Author: 
Mary Roberts

Puppy Mills: An Historical Perspective

The idea of puppy mills came from the USDA’s attempt to introduce another source of income to struggling farmers right after World War II. Unfortunately, most farmers had no experience with canine animal husbandry or genetics and tried to save money by using chicken coops and rabbit hutches. Thus was born the puppy mill industry; breed them, wean them and truck them out the door. Again and again and again.

This was no way to breed and raise healthy dogs.

The Birth of That Doggie in the Window

Soon department stores like Sears Roebuck carried puppies in their pet department and the newly-prosperous Americans not only had the money to buy “purebred” dogs but they had the leisure time to enjoy them, too. That was the start of the booming pet industry.

It took another twenty years before someone realized that large dog breeding operations treated dogs so badly and inhumanely that the phrase “puppy mill” automatically became associated with canine hell on earth.

Unfortunately, Americans kept buying dogs at pet stores. And with the dawn of the Internet, they started buying them online. Legislation started with the Animal Welfare Act in the 1960’s. Eventually, with amendments and changes, the Act attempted to regulate commercial breeding facilities but too many loopholes existed with the biggest one looming - Internet sales. In 2001, legislators attempted to pass the first puppy mill bill. Ten years later it still hasn’t passed.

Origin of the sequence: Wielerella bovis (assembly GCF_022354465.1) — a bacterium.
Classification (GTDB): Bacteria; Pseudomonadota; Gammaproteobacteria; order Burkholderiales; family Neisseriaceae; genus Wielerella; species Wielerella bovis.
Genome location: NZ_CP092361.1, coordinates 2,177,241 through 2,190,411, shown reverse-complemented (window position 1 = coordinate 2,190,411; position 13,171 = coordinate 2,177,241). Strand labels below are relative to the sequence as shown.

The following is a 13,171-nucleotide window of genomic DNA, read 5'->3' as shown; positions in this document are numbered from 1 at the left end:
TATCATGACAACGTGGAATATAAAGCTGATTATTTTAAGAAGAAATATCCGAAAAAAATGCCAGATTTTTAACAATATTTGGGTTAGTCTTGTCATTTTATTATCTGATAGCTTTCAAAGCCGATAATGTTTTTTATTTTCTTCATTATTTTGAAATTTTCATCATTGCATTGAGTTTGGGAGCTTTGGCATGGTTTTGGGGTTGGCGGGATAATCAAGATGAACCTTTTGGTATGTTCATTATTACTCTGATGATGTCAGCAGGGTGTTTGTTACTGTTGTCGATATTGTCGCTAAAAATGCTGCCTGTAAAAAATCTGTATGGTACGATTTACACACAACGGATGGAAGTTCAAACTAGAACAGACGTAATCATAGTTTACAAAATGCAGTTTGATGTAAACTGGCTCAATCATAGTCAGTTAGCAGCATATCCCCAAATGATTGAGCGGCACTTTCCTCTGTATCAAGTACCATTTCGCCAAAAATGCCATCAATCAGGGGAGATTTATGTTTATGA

Our Social Contract with our Best Friends

Americans are being called on to recognize that each time they buy a dog from a pet store or off the Internet, they are supporting an industry which dishonors the social contract we have had with our companions for over fifteen thousand years: we asked them to protect, assist, and be loyal to us and we will feed and care for them.

The love is implicit.

There will never be enough money, time, facilities, people or organizations to take care of the puppy mill output. As much as rescues and shelters deserve our support and respect, they won’t mind being put out of business if we are successful in our attempt to make sure that very dog is a wanted and loved dog.

Tell Your Friends: Adopt Don’t Shop

Your most important contribution is to tell your friends and family not to patronize pet stores that carry puppies and to not buy a puppy off the Internet. Getting a dog at a pet store or off the Internet condemns the parents to a life of suffering. Tell them that there are thousands of great dogs just waiting to be adopted.

Your voices are these dogs only hope.